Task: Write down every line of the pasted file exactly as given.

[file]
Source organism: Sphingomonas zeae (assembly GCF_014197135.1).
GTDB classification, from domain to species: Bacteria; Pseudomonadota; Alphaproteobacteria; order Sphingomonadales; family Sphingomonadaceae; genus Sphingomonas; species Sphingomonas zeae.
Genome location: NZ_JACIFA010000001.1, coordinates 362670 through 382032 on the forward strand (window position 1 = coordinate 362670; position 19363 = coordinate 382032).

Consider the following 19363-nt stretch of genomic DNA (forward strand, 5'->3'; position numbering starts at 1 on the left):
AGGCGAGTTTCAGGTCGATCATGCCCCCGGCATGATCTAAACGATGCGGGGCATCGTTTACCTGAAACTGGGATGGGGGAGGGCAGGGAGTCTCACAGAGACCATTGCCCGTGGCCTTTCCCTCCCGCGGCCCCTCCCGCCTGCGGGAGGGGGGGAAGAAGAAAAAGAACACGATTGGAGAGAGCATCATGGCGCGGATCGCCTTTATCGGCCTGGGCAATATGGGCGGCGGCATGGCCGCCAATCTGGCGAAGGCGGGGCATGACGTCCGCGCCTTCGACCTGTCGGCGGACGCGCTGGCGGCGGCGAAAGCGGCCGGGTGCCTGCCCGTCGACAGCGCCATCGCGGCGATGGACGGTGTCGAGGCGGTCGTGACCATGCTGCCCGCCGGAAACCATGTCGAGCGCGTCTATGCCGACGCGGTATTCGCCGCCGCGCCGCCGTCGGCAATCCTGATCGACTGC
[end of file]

Source organism: Sphingomonas zeae (assembly GCF_014197135.1).
GTDB classification, from domain to species: Bacteria; Pseudomonadota; Alphaproteobacteria; order Sphingomonadales; family Sphingomonadaceae; genus Sphingomonas; species Sphingomonas zeae.
Genome location: NZ_JACIFA010000001.1, coordinates 362670 through 382032 on the forward strand (window position 1 = coordinate 362670; position 19363 = coordinate 382032).

Consider the following 19363-nt stretch of genomic DNA (forward strand, 5'->3'; position numbering starts at 1 on the left):
AGGCGAGTTTCAGGTCGATCATGCCCCCGGCATGATCTAAACGATGCGGGGCATCGTTTACCTGAAACTGGGATGGGGGAGGGCAGGGAGTCTCACAGAGACCATTGCCCGTGGCCTTTCCCTCCCGCGGCCCCTCCCGCCTGCGGGAGGGGGGGAAGAAGAAAAAGAACACGATTGGAGAGAGCATCATGGCGCGGATCGCCTTTATCGGCCTGGGCAATATGGGCGGCGGCATGGCCGCCAATCTGGCGAAGGCGGGGCATGACGTCCGCGCCTTCGACCTGTCGGCGGACGCGCTGGCGGCGGCGAAAGCGGCCGGGTGCCTGCCCGTCGACAGCGCCATCGCGGCGATGGACGGTGTCGAGGCGGTCGTGACCATGCTGCCCGCCGGAAACCATGTCGAGCGCGTCTATGCCGACGCGGTATTCGCCGCCGCGCCGCCGTCGGCAATCCTGATCGACTGC